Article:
However, in the Holy Temple, there was such a large number of people present that it was impossible for everyone to get his own lulav back! The sheer numbers of lulavim prevented their owners from recognizing them. So in the Temple, the Sanhedrin taught everyone to accustom themselves to declare out loud: "Any man who receives my lulav, be informed that I hereby consider it as a gift to him." This was done in order to allow each one to fulfill the obligations of the day-for on the first day the lulav must belong to each individual, as we have learned.

"Crowd Control" in the Temple

In the morning, the worshippers would arrive at the Temple and the overseers would stand before the people and fling the lulavim out to the immense crowd. But as each man tried to grab at his own - for they preferred to receive their own back, especially as if they saw it winging out towards the assembled - all of the people present inadvertently came to blows! They would strike each other as they attempted to catch up their lulavim. Seeing that the situation was becoming dangerous, the sages ruled that from this point on, whenever the first day falls on Shabbat, rather than bring them on Friday, everyone should leave their lulav at home, and each would simply recite the benedictions and prayers with the lulav in his own house.

The Commandment of the Willow

A Tradition Handed Down from Moses

In addition to the Biblical commandment of taking the four species to rejoice on Sukkot, there are also two other commandments that were fulfilled in the Holy Temple during this festival. However, these two practices are not mandated by a verse in the Scriptures; they are included in that body of custom called halacha l'moshe mi'sinai - details of religious observance that G-d taught to Moses at the Sinai Revelation. Moses subsequently related these to Joshua, and on to the Elders of Israel, and likewise throughout all the generations they were transmitted orally. These two items are the "special commandment of the willow," and the water libation, which we will discuss further on.

This singular commandment of the willow is not to be confused with the 2 aravot, the willow branches that are included in the four species, tied together with the lulav branch and myrtle twigs.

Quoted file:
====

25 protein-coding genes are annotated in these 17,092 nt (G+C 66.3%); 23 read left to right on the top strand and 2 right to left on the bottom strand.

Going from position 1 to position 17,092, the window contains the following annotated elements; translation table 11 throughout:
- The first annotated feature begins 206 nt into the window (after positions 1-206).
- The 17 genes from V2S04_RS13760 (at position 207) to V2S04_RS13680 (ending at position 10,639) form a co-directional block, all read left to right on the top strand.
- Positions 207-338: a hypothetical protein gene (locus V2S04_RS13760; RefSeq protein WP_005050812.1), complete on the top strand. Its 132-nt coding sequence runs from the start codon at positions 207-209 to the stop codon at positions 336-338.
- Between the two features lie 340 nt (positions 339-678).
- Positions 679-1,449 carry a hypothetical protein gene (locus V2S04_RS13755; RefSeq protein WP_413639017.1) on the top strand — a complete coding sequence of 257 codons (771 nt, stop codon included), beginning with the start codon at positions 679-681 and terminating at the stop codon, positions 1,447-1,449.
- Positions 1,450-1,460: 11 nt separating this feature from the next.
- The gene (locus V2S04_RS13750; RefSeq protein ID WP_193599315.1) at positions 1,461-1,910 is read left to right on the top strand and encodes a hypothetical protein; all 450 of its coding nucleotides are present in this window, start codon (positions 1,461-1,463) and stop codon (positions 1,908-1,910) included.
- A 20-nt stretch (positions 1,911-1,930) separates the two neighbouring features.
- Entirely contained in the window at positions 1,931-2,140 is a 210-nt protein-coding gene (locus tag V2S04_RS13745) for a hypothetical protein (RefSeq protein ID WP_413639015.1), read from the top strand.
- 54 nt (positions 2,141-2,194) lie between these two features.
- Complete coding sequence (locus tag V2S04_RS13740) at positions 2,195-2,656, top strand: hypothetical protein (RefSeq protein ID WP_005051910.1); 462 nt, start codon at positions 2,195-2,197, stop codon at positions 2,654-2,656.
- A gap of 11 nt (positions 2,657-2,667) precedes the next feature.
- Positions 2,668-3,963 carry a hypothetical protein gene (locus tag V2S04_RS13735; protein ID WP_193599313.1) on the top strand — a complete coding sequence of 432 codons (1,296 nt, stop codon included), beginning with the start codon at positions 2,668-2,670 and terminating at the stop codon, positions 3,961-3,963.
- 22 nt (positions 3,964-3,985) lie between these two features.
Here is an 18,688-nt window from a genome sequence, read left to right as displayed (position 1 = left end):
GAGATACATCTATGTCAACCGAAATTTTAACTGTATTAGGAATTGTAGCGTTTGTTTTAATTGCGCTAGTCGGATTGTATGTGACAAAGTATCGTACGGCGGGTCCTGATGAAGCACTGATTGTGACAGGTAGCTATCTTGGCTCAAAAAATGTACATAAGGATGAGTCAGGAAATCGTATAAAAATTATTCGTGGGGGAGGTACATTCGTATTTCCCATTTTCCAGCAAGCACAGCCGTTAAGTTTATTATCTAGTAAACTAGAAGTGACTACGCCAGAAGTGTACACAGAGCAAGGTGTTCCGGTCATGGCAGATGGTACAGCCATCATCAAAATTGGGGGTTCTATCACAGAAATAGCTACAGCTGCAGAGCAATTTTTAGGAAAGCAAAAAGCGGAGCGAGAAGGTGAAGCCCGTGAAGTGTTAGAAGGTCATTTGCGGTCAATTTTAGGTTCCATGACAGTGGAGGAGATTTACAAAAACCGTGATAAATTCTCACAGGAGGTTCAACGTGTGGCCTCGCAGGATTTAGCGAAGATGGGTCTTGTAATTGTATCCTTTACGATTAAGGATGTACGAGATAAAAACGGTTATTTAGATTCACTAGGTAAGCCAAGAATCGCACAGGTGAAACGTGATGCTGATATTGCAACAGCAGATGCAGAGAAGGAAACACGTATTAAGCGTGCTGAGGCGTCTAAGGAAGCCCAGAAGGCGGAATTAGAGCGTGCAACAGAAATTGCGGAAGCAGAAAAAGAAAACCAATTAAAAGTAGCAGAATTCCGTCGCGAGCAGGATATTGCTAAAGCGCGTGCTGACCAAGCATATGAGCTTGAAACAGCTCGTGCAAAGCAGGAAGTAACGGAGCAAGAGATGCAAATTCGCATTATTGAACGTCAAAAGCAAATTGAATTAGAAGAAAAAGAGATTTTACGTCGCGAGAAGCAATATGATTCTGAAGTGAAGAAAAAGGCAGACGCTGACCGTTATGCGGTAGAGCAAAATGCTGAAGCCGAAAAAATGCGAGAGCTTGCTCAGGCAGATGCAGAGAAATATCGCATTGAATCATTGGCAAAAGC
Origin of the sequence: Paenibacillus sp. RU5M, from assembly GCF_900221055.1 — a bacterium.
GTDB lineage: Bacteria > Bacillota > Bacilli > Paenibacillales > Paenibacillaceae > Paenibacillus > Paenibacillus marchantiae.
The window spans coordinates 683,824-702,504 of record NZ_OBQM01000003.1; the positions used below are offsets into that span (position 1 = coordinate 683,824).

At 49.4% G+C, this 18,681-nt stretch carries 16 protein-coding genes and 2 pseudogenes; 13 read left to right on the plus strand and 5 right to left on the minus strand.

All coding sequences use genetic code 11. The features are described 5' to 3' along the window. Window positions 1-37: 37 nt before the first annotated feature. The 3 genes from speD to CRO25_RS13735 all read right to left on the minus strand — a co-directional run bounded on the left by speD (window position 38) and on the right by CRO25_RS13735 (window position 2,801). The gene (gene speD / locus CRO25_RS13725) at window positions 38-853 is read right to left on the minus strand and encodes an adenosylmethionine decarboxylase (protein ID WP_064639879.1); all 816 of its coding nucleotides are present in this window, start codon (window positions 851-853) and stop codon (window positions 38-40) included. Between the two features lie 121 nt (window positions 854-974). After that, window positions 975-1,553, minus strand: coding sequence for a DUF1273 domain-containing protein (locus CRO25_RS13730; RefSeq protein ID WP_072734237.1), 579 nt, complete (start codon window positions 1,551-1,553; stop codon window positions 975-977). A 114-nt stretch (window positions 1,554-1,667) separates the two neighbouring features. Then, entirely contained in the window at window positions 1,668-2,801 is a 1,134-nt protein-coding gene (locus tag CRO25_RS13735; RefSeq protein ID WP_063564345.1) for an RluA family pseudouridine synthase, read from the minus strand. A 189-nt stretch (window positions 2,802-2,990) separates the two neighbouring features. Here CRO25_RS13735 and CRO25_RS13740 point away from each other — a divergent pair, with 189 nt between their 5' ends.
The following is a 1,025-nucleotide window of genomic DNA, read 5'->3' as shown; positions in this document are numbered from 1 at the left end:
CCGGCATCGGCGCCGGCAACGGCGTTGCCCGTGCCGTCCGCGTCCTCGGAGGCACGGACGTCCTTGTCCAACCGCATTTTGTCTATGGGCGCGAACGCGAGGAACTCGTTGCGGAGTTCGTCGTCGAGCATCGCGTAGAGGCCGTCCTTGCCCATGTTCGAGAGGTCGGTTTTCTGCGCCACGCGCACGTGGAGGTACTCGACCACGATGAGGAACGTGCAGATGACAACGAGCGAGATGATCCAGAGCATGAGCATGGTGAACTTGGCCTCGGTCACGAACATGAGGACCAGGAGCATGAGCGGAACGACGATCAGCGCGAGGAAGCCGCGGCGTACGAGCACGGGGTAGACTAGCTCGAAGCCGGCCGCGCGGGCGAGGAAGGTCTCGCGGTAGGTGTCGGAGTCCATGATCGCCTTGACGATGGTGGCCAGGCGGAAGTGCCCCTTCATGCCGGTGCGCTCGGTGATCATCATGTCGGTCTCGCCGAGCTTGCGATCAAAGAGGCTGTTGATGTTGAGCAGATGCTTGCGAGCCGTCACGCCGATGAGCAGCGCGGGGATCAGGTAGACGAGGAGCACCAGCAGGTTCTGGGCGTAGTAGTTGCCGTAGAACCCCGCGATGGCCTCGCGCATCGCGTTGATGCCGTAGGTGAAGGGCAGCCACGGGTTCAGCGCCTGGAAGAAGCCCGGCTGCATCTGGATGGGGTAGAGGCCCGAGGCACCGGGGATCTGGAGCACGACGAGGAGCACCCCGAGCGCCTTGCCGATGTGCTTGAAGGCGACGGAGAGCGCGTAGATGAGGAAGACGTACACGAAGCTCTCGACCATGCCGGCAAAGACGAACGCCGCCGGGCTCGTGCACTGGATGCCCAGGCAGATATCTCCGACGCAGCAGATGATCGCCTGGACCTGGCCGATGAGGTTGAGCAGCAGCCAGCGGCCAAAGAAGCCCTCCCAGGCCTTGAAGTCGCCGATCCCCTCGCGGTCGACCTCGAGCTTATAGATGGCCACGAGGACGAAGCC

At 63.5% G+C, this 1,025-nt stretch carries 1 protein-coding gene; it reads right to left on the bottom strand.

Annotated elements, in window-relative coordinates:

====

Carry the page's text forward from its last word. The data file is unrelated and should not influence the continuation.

For this willow branch of the Mosaic tradition is a different practice altogether, and one uniquely associated with the Holy Temple:

Placing the Willows Around the Altar

"There was a place at the foot of Jerusalem called Motza (there is suburb in Jerusalem's outskirts called Motza to this day). Each day of Sukkot, the people would descend there and cut down huge willow leaves. These branches were exceptionally long-their height reached 11 amot. The worshippers would place these branches all along the foundation of the altar, with their heads bent over the top" (Sukkah 4, 5).

Since the altar itself was 10 amot high and the branches measured 11 amot, a length of one amah would hang over the top of the altar on all four sides. This was the essence of the oral commandment that Moses received at Mount Sinai... to place these aravot all around the altar.

Trumpet and Shofar Blasts

As an expression of the feeling of great joy which reverberated through the congregation on account of the opportunity to fulfill the will of G-d through this precept, the bringing of these branches each day and their arrangement along the altar was accompanied by trumpet-blasts and the sounding of the shofar by the priests and levites.

Surrounding the Altar

Each day of the festival, after the willow branches were thus arranged firmly along the altar's foundation, the priests would march one time around the altar, making a circle with their lulavim in hand, appealing to the Almighty "We beseech You, O L-rd, please save us! We beseech You, O L-rd, please grant us success!" (Ibid.)

On the last day of the festival, the seventh day, they would "surround" the altar seven times-as a remembrance of the conquest of Jericho (JT Sukkah 4, 3). It was customary on the last day of Sukkot, after the final circling of the altar, for the children to playfully snatch the four species from the adults, and eat their etrogs! The adults would graciously indulge the children.

The Willows are Also Placed on the Sabbath

The willows were placed around the altar on Shabbat, just as during the weekdays of the festival. However, as picking plants from the ground is an activity prohibited on this holy day, the branches were gathered on the Sabbath eve, and likewise brought to the Holy Temple before the onset of Shabbat. There, they were kept in golden vessels filled with water, to prevent the leaves from withering until morning.

"This Beauty is Yours!"

At the conclusion of these prayers around the altar, the priests departed from it with these enigmatic words: "This beauty is yours, O altar! This beauty is yours, O altar!" (Rashi explains this to mean "we are beautifying you, for you atone for us"). We give thanks to G-d, and we praise you, O altar. You are beloved before Him, for you atone for us."

The Water Libation

The other non-Biblical commandment observed in the Temple during Sukkot was the water libation. Like the special willows, the water libation is also a Mosaic commandment and also takes place at the altar.

Each morning of the festival, during the daily sacrifice, water was poured onto the altar in a special manner. The joyous service was purposely conducted with great public ceremony - and for good reason: as we learned earlier, during the era of the Second Temple a sect called the Sadducees had substantial influence in society. The platform of this cult was based on denial of all aspects of the Oral Tradition.